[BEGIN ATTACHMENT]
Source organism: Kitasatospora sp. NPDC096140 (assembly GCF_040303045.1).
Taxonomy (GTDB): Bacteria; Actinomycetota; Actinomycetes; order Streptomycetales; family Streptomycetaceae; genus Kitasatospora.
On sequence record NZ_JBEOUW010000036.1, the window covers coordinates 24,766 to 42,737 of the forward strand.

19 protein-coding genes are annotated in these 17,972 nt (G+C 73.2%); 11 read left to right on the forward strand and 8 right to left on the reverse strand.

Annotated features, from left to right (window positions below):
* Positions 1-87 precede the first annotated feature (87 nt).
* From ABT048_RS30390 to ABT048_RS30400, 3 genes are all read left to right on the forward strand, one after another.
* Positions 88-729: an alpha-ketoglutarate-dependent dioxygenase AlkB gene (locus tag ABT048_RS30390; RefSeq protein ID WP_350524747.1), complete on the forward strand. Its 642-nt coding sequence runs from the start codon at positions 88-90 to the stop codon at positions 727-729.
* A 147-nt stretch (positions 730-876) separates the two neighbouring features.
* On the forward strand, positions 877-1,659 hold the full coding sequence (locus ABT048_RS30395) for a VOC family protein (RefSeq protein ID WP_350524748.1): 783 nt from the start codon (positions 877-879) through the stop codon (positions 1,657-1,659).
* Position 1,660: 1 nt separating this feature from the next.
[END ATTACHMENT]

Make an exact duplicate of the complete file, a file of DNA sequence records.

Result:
Source organism: Kitasatospora sp. NPDC096140 (assembly GCF_040303045.1).
Taxonomy (GTDB): Bacteria; Actinomycetota; Actinomycetes; order Streptomycetales; family Streptomycetaceae; genus Kitasatospora.
On sequence record NZ_JBEOUW010000036.1, the window covers coordinates 24,766 to 42,737 of the forward strand.

19 protein-coding genes are annotated in these 17,972 nt (G+C 73.2%); 11 read left to right on the forward strand and 8 right to left on the reverse strand.

Annotated features, from left to right (window positions below):
* Positions 1-87 precede the first annotated feature (87 nt).
* From ABT048_RS30390 to ABT048_RS30400, 3 genes are all read left to right on the forward strand, one after another.
* Positions 88-729: an alpha-ketoglutarate-dependent dioxygenase AlkB gene (locus tag ABT048_RS30390; RefSeq protein ID WP_350524747.1), complete on the forward strand. Its 642-nt coding sequence runs from the start codon at positions 88-90 to the stop codon at positions 727-729.
* A 147-nt stretch (positions 730-876) separates the two neighbouring features.
* On the forward strand, positions 877-1,659 hold the full coding sequence (locus ABT048_RS30395) for a VOC family protein (RefSeq protein ID WP_350524748.1): 783 nt from the start codon (positions 877-879) through the stop codon (positions 1,657-1,659).
* Position 1,660: 1 nt separating this feature from the next.